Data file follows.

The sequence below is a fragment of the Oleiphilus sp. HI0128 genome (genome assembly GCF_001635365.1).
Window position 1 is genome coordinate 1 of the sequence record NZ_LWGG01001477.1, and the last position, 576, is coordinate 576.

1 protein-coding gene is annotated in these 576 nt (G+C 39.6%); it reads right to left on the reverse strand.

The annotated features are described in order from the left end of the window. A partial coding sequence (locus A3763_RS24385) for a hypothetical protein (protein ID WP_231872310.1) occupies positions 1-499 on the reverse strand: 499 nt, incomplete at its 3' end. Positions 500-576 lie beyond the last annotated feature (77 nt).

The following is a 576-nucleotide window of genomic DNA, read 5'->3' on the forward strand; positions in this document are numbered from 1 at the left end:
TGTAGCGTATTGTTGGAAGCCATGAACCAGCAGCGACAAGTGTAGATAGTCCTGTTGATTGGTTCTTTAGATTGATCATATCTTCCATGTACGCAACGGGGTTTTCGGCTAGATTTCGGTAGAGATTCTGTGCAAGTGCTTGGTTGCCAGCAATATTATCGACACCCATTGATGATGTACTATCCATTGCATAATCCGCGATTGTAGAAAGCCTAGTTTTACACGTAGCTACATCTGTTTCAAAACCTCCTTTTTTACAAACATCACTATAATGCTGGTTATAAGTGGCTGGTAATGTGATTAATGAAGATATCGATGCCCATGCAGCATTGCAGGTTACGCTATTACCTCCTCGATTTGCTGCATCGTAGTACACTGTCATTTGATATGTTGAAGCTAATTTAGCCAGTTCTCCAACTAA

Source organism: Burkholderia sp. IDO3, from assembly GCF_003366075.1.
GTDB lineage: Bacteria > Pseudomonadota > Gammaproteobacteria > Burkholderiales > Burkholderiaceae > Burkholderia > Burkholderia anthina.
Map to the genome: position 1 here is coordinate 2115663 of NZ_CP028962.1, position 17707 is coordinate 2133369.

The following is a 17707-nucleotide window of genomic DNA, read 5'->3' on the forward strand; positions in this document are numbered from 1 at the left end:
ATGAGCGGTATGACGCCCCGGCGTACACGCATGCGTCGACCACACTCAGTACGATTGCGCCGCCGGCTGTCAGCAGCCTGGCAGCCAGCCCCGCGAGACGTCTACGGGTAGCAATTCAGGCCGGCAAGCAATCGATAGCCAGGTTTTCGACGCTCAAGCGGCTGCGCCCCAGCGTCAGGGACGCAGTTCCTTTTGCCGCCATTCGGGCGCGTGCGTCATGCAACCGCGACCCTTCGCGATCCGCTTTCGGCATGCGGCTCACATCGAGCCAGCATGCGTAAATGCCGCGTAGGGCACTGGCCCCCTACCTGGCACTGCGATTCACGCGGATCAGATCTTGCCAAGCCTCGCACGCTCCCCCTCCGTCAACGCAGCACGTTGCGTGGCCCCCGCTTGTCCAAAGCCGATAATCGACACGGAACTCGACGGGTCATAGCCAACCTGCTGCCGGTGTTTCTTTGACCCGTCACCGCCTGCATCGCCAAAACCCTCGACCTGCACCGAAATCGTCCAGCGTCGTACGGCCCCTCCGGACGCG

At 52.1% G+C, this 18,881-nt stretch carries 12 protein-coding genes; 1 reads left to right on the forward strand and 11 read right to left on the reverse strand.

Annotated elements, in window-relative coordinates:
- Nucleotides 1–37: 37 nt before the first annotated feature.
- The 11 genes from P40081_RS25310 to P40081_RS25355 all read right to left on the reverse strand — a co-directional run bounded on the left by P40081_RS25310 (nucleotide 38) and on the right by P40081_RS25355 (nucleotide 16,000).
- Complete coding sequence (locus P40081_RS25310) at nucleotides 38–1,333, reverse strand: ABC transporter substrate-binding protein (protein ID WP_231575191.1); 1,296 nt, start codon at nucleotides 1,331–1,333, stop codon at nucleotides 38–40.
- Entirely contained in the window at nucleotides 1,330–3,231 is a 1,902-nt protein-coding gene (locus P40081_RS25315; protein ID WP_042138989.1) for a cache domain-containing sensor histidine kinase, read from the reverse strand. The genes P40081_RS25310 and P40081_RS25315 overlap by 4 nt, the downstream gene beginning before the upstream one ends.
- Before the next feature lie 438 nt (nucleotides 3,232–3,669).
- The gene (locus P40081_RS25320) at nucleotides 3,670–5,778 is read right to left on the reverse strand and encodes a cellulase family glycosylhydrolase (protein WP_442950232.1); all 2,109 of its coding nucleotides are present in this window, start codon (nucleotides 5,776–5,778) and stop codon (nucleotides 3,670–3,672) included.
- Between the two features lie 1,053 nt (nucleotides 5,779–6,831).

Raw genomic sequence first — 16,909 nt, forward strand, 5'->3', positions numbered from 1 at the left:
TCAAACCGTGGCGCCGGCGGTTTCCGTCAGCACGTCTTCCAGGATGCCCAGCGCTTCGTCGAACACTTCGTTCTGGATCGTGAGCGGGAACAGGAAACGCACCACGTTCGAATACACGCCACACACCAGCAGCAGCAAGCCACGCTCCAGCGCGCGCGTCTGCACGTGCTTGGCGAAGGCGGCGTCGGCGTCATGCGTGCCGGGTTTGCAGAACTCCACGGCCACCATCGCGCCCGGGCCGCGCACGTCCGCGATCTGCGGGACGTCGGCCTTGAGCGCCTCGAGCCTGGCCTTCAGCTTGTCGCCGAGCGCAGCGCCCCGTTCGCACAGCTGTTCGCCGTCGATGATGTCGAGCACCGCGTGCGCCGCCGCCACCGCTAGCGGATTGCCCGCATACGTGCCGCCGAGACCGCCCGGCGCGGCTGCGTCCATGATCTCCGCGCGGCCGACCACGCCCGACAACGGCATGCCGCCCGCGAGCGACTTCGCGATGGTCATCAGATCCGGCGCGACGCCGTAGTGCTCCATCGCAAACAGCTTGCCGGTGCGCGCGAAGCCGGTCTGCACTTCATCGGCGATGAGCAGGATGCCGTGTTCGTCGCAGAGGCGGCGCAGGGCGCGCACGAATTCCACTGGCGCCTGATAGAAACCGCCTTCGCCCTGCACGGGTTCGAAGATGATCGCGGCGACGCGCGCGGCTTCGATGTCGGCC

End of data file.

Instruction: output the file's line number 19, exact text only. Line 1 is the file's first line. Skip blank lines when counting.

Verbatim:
- The gene (locus P40081_RS25320) at nucleotides 3,670–5,778 is read right to left on the reverse strand and encodes a cellulase family glycosylhydrolase (protein WP_442950232.1); all 2,109 of its coding nucleotides are present in this window, start codon (nucleotides 5,776–5,778) and stop codon (nucleotides 3,670–3,672) included.